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Response to Review no. 1030

I am extremely grateful to Michael Angold for his generous review and careful reading of my work. I am also very pleased that he has paid tribute to the work of Tonia Kiousopoulou. Her succinct little book has transformed our understanding of the last 50 years of the Byzantine empire and hopefully it will be translated into English before too long so that it can be used in teaching. In the case of both books, Angold unerringly perceives the intentions of the authors. Kiousopoulou aims to argue a thesis that Byzantium had changed constitutionally in response to its drastic contraction and these changes dictated the Byzantine response to the Ottoman threat. My book, on the other hand, is more of an overview, designed to provide a coherent narrative of the period 1403 to 1465 for a general readership. He has placed both books in the context of wider debates on the last 50 years of Byzantine history.

Angold points out that there are a number of issues that are not addressed in detail, or in some cases at all, in my book. There is no discussion of Ivan Djurić’s rehabilitation of Emperor John VIII Palaiologos in his Le crepuscule de Byzance (1996), no detailed weighing up of the evidence of the Chronicle of George Sphrantze, no investigation of the problem of why Constantine XI was never crowned in Constantinople and no explanation of the flight of the patriarch of Constantinople, Gregory Melissenos, to Rome in 1450. These are all undeniably very important points but as Angold himself observes my work is designed as an overview for the general reader. Detailed discussion of these points would not only have distracted from the narrative flow and overburdened the text; it would also have sent me far beyond the strict 100,000 word limit. It is also something in the nature of Byzantine studies that authors are often constrained to narrate rather than dig deeper: it is such a neglected area of history that knowledge on the part of the reader cannot be assumed.

Angold also has some concerns that my conclusion contradicts what I say in the body of the book. In the latter, I appear to say that Manuel II Palaiologos did enough to give Byzantium a chance of survival between 1403 and 1421, but this came to nothing because his son John VIII was overambitious in his foreign policy. The conclusion, on the other hand, focuses on how all the Palaiologoi from Manuel II to his grandson Andreas spent much of their time desperately raising cash either through loans or simply begging from other Christian rulers. This, Angold concludes, only leaves the impression that Byzantium was in more of a mess than even Ivan Djurić allowed. I do not, however, accept these interpretations or that there is any contradiction. There is a strongly defined theme that runs through the whole book which is laid out in the prologue (pp. xvii-xxii): it is just that it is perhaps a different one from what Angold was expecting.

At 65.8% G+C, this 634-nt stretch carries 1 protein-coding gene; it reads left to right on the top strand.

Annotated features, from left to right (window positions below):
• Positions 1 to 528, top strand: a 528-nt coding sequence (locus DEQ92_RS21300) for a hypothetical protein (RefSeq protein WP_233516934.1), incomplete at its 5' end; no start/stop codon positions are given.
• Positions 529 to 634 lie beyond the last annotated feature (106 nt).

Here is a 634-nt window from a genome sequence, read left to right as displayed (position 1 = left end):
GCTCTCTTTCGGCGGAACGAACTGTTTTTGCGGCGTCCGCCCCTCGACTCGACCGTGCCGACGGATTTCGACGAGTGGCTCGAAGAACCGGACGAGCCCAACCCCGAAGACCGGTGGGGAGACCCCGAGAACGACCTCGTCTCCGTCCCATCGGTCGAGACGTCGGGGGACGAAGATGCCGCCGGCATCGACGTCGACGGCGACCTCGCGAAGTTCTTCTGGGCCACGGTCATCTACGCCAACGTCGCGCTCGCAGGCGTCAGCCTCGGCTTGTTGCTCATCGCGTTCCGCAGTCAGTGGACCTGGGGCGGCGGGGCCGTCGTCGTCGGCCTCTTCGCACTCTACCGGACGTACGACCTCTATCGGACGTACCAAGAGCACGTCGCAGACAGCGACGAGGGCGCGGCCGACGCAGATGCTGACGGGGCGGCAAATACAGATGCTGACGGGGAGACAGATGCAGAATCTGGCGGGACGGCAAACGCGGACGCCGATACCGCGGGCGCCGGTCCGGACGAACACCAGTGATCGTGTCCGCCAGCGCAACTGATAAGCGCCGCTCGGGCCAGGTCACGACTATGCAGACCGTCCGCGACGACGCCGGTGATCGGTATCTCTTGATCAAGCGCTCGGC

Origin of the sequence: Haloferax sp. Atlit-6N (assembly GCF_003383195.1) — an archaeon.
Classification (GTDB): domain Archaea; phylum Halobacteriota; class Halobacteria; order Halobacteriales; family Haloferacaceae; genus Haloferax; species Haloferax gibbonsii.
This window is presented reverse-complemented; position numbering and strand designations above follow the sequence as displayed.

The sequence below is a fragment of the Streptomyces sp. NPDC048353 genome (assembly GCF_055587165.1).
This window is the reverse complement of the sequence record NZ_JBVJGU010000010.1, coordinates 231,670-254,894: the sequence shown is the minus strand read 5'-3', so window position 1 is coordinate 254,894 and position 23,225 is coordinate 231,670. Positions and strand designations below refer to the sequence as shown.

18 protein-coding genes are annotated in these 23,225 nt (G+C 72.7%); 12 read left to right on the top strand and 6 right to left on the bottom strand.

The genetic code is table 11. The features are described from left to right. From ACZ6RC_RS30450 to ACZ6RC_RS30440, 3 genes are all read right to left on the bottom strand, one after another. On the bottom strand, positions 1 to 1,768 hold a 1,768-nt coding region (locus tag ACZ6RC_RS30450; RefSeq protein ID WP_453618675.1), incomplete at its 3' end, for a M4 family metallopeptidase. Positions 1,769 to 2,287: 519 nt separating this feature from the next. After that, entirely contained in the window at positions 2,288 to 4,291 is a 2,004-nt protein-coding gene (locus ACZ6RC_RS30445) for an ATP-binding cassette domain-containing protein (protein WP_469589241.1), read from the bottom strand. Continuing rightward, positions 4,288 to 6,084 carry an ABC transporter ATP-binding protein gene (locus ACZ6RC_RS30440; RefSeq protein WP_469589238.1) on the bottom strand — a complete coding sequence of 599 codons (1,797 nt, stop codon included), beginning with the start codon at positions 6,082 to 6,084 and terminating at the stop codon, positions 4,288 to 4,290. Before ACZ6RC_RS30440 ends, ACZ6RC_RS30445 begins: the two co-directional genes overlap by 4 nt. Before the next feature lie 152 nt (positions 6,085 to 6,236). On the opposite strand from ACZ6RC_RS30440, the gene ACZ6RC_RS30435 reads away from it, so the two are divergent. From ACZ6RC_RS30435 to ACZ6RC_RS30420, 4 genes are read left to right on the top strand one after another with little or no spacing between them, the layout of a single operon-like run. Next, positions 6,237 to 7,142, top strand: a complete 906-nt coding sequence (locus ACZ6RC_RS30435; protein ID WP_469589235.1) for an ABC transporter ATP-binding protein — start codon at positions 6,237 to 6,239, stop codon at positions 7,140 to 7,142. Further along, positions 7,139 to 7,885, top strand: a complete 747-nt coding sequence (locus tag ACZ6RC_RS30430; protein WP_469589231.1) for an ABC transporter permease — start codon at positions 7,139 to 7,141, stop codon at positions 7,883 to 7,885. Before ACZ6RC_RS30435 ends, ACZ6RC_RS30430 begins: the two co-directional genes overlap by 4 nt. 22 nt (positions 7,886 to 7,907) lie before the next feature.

The theme of the book is how people respond to crisis and in particular how the Byzantines responded to a period of 50 years when their society teetered on the brink between survival and destruction. Steven Runciman’s classic Fall of Constantinople lays great stress on the heroic last stand of Emperor Constantine XI on the Land Walls in 1453 but that emphasis can be misleading for two reasons. First, much of Runciman’s narrative was based on the late and unreliable work of pseudo-Sphrantzes and secondly the open military defiance of the Ottomans that he represented was by no means a typical response to the situation. Most Byzantines, rich and poor, took a much more ambivalent line, attempting to secure their personal survival and that of their families and fortunes, whatever might befall. The obvious example is that of Loukas Notaras, the wealthy Grand Duke who hedged his bets between the Latin West and the Ottoman Turks. It is this very human response that the book explores and much of the policy of both Manuel II and John VIII should be seen in the light of it. Both emperors had peace treaties with the Ottoman Sultan and yet both continued to talk to the Western powers in the hope of organising an anti-Turkish crusade. Both received financial help from Christian rulers as oppressed co-religionists at the same time as they were vassals of the sultan. It was not honourable, it was not heroic but in the circumstances it was very understandable. Hence my conclusion which focuses on Andreas Palaiologos and emphasises how the third generation in exile responded in exactly the same way, playing on the sympathy of the Christian west but also prepared to throw themselves on the mercy of the sultan. I therefore see no contradiction in the main theme of my book.

At the end of the day a book is a very personal thing and I am well aware that anyone else would have written The End of Byzantium in a very different way. Angold notes, for example, that I put a great deal of stress on the Byzantine diaspora after 1453. The reason is that I wrote my PhD on the topic: another author would have laid the emphasis elsewhere. The points that Angold raises in his review are those to which he attaches importance and which, it is to be hoped, will be explored in his own book on the fall of Constantinople which is due to be published in 2012. When that appears we will probably all have to revise our opinions.